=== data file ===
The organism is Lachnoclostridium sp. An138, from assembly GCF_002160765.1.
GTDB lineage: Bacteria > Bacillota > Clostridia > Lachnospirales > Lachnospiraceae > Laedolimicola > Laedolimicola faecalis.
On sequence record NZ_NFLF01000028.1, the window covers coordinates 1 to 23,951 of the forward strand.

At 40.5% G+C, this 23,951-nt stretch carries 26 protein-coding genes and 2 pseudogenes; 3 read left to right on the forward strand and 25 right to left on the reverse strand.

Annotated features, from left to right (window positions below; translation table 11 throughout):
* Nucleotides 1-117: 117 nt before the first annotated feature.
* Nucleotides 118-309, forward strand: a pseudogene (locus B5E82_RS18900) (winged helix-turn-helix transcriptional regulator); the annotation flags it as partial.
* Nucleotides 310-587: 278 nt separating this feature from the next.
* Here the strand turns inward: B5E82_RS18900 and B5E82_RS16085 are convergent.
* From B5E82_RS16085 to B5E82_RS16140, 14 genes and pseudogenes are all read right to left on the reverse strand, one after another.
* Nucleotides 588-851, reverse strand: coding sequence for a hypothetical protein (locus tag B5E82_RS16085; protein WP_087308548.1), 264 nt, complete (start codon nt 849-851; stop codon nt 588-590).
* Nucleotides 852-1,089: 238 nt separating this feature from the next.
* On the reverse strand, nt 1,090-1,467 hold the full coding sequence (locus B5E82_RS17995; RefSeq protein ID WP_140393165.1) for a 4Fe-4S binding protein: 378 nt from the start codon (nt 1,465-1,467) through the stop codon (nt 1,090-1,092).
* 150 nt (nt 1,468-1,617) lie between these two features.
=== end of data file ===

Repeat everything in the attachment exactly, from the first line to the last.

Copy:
The organism is Lachnoclostridium sp. An138, from assembly GCF_002160765.1.
GTDB lineage: Bacteria > Bacillota > Clostridia > Lachnospirales > Lachnospiraceae > Laedolimicola > Laedolimicola faecalis.
On sequence record NZ_NFLF01000028.1, the window covers coordinates 1 to 23,951 of the forward strand.

At 40.5% G+C, this 23,951-nt stretch carries 26 protein-coding genes and 2 pseudogenes; 3 read left to right on the forward strand and 25 right to left on the reverse strand.

Annotated features, from left to right (window positions below; translation table 11 throughout):
* Nucleotides 1-117: 117 nt before the first annotated feature.
* Nucleotides 118-309, forward strand: a pseudogene (locus B5E82_RS18900) (winged helix-turn-helix transcriptional regulator); the annotation flags it as partial.
* Nucleotides 310-587: 278 nt separating this feature from the next.
* Here the strand turns inward: B5E82_RS18900 and B5E82_RS16085 are convergent.
* From B5E82_RS16085 to B5E82_RS16140, 14 genes and pseudogenes are all read right to left on the reverse strand, one after another.
* Nucleotides 588-851, reverse strand: coding sequence for a hypothetical protein (locus tag B5E82_RS16085; protein WP_087308548.1), 264 nt, complete (start codon nt 849-851; stop codon nt 588-590).
* Nucleotides 852-1,089: 238 nt separating this feature from the next.
* On the reverse strand, nt 1,090-1,467 hold the full coding sequence (locus B5E82_RS17995; RefSeq protein ID WP_140393165.1) for a 4Fe-4S binding protein: 378 nt from the start codon (nt 1,465-1,467) through the stop codon (nt 1,090-1,092).
* 150 nt (nt 1,468-1,617) lie between these two features.